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Latest Edit: Hector 2014-03-17 (EDT)

See Also Amino Acids

Methionine is an essential amino acid which is intimately involved in the homocysteine metabolism pathway. Homocysteine is an intermediate metabolite that results during the conversion of methionine to cysteine. How much homocysteine is present in the blood is directly related to how much methionine is taken in through food and how much is metabolized. Adequate intake of folic acid, vitamin B12, vitamin B6, and betaine are all necessary to ensure proper recycling of methionine such that homocysteine levels do not elevate.[1].

Food Sources

The following foods have the highest concentration of methionine:


Methionine has many important functions in the body.

  • It is important for the translation of messenger RNA.
  • It is converted into S-adenosylmethionine (SAMe) which is considered the active form of methionine. SAMe is important for the manufacturing of many brain chemicals and detoxification reactions. SAMe is also an important methyl donor.
  • It is a lipotropic factor meaning that it is involved in fat metabolism.
  • It is an important source of sulfur for various functions in the body that are essential for liver detox and the synthesis of many amino acids (including cysteine, proteins, and enzymes. It is the precursor for the amino acids cysteine and taurine: it is one of three amino acids which make up creatine and is a precursor to glutathione which is a crucial antioxidant [2].
  • It enhances liver function, detoxification, and lipid metabolism.[2]
  • It support the function of the Central Nervous System.[2]

Deficiency Symptoms

Typical symptoms of methionine deficiency include: [2]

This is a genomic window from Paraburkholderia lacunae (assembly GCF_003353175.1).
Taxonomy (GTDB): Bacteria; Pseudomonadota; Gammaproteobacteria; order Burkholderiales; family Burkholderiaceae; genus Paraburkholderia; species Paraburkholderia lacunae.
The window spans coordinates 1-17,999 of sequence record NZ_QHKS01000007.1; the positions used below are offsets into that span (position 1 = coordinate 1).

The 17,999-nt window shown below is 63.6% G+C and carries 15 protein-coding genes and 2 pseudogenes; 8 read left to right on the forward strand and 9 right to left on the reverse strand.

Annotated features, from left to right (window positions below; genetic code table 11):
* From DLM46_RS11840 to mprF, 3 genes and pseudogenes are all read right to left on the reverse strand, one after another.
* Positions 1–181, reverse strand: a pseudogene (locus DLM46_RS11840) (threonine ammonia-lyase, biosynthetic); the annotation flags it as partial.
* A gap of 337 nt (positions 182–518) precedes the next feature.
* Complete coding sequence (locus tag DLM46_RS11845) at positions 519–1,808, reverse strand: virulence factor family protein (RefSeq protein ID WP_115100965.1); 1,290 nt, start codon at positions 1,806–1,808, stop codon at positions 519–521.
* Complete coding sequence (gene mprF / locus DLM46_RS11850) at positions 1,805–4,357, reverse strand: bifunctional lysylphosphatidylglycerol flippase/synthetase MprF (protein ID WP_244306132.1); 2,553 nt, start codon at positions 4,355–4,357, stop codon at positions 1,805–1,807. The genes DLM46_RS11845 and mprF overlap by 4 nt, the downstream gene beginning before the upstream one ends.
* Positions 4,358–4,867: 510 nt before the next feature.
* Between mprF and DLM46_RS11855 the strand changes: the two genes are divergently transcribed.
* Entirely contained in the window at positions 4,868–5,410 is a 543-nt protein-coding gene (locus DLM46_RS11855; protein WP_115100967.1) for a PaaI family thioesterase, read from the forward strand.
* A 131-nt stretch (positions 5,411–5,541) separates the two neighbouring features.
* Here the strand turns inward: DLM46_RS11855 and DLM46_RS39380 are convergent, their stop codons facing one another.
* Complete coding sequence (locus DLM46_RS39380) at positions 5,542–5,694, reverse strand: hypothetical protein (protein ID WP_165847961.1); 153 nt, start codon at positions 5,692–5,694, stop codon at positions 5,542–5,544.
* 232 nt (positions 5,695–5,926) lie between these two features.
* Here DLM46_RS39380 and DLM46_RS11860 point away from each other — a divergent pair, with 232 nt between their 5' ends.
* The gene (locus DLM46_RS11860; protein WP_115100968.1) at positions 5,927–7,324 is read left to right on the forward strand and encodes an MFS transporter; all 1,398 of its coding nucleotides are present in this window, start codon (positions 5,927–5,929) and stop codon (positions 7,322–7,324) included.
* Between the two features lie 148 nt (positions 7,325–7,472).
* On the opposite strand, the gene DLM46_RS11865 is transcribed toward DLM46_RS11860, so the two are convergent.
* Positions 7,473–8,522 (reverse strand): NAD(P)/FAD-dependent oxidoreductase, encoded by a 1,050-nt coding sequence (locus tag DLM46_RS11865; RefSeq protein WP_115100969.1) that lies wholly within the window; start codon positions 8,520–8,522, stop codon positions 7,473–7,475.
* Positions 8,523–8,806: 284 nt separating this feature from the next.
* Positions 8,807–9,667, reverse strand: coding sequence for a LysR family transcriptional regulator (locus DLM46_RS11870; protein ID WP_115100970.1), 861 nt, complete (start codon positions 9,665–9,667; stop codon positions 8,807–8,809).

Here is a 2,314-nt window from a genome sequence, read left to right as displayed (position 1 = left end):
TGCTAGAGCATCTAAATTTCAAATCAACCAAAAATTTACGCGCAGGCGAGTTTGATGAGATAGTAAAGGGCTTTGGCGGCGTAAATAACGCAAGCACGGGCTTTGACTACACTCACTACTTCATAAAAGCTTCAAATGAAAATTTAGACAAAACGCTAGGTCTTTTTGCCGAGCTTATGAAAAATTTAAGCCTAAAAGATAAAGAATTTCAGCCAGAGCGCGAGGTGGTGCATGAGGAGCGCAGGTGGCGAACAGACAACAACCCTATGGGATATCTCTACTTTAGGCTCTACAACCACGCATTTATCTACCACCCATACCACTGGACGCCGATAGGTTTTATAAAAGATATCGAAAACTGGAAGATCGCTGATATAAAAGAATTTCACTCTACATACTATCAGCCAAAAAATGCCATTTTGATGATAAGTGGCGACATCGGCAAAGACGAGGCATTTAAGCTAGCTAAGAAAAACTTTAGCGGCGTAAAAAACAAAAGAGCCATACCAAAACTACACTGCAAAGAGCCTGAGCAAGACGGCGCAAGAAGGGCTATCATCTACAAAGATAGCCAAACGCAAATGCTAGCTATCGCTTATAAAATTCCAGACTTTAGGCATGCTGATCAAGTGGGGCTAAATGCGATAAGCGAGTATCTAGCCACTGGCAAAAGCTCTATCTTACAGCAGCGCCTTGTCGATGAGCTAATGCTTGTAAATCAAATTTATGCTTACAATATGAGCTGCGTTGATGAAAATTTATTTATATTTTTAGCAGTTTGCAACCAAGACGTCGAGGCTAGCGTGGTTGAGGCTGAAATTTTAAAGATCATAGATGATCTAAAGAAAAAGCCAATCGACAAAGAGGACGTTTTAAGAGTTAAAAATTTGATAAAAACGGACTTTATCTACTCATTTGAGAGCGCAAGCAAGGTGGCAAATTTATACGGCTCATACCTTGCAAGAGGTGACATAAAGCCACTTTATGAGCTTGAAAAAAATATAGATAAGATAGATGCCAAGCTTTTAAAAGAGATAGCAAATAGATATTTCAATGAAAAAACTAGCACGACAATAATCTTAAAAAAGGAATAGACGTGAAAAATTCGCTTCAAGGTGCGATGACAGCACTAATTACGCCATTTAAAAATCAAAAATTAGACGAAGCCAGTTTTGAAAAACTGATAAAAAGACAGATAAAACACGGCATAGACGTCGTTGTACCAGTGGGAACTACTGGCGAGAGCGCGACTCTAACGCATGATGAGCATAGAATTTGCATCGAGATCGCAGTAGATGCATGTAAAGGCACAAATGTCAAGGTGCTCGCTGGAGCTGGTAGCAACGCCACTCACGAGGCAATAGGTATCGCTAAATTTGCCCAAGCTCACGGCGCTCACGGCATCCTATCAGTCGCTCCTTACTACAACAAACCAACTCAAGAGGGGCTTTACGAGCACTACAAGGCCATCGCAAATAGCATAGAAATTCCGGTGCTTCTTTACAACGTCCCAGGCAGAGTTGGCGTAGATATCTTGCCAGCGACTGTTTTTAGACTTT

• hair loss
  • hepatic dysfunction
  • poor skin tone
  • toxic elevation of metabolic waste products
  • Lower methionine levels in pregnancy have been associated with neural tube defects.

Methionine deficiency is usually associated with an overall protein deficiency.

Toxicity Symptoms

Signs of methionine toxicity include:

  • nausea and gastrointestinal irritation
  • anorexia
  • ataxia
  • hyperactivity
  • reduced growth
  • hemosiderosis
  • suppressed hematocrit
  • extremely high doses may induce hallucinations.

Prescribing Considerations

  • L-methionine supplements should only be taken with a physician's recommendation.
  • Methionine is available in capsules, powder, and tablets.
  • No RDA established. To determine what your specific requirements are talk to your naturopathic doctor or other trained medical professional.


  • General Adverse Effects: Some sensitive individuals may experience gas, gas/bloating, and digestive discomfort during supplementation as low as 500mg/day.
  • Contraindications: Avoid SAMe in Parkinson's disease due to a potential aggravation of symptoms.
  • Precautions: Large intakes of methionine require higher intakes of methyl donor-related nutrients such as vitamin B12, folic acid, vitamin B6, choline, betaine and others. Without these additional nutrients, homocysteine levels can increase in the blood. Supplementation may be inappropriate for individuals with osteoporosis because it can increase urinary excretion of calcium.

Drug Interactions

Drug interactions include:[2]

Supportive or Beneficial:
  • Acetaminophen - Methionine appears to reduce the toxic effects of the drug, especially on the liver. Co-administer within the same dose.
  • Levodopa (L-dopa) - Methionine at lower doses can benefit those with Parkinson's disease, but at higher doses may interfere with the action of the drug. Co-administration of folic acid, vitamin B12, and vitamin B6 important. Monitor for interference with drug.

Nutrient Interactions

Nutrient interactions include: [2]


  1. Pizzorno Joseph E, Murray Michael T (2005) Textbook of Natural Medicine, Elsevier
  2. 2.0 2.1 2.2 2.3 2.4 2.5 Stargrove Mitchell Bebell, Treasure Jonathan, McKee Dwight L (2008) Herb, Nutrient, and Drug Interactions, Clinical Implications and Therapeutic Strategies Mosby